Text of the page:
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Neuroscience-based stroke rehabilitation


Tuesday 4 May 2021, 11 am – 12 pm AEST

Online and in-person

The Florey Institute of Neuroscience and Mental Health
Ian Potter Auditorium, Kenneth Myer Building
30 Royal Pde
Parkville, VIC 3052

This presentation will explain how designing a network of sites and ‘up-skilled’ therapists can deliver neuroscience-based stroke rehabilitation.

One in 4 people experience a stroke. On return home the person with stroke is challenged to sense, move, think, and engage in valued activities with an altered brain and body.

Yet the current approach to ongoing recovery is limited. Our partnership of clinicians, health care providers, consumers, researchers and academics aims to increase access to neuroscience-based stroke rehabilitation of the arm and hand and achieve better outcomes for stroke survivors living in the community.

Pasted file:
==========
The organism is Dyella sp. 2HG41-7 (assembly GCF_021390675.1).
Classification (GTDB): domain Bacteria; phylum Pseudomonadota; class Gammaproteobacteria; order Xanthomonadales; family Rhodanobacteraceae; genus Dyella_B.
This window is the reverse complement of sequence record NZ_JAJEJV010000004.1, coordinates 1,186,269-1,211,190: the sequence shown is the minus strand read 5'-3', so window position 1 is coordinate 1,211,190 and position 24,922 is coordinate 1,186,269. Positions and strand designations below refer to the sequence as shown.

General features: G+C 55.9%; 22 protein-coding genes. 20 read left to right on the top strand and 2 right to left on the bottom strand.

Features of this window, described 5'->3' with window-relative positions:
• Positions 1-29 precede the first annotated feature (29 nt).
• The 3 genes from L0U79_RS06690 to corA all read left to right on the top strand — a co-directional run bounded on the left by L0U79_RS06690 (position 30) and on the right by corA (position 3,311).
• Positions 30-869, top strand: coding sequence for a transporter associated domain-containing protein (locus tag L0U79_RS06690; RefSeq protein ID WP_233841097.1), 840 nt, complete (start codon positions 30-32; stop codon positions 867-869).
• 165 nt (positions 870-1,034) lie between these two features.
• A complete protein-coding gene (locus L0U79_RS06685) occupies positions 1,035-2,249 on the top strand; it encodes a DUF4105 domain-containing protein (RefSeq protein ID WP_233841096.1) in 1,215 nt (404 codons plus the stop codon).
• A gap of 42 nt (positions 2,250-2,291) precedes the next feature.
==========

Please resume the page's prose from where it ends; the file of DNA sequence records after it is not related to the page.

For example, we have developed a novel approach to helping people with stroke regain a sense of touch and use it in daily activities. We are now creating a knowledge translation hub, specialist therapy centres, and a community of up-skilled therapists embedded in a range of health care settings to ensure more people with stroke can benefit from restorative rehabilitation.

Meet the speaker

Professor Leeanne Carey

Professor Leeanne Carey is Founding Head of the Neurorehabilitation and Recovery research group at the Florey Institute of Neuroscience and Mental Health in Melbourne, Australia and Professor of Occupational Therapy, La Trobe University.

Professor Carey’s research program focuses on stroke rehabilitation and recovery: including how the brain adapts and how we might harness that potential in rehabilitation. She has developed a successful, neuroscience-based approach to help stroke survivors regain a sense of touch so that they can use their hands more effectively in daily activities.

She uses tools such as MRI to investigate changes in the brain and how this knowledge may be used to better understand recovery and target rehabilitation. An important focus has been to translate these discoveries into clinical practice and better outcomes for stroke survivors.

 

Register to attend this hybrid event
Dial-in over Zoom or join us in our auditorium at the Melbourne Brain Centre in Parkville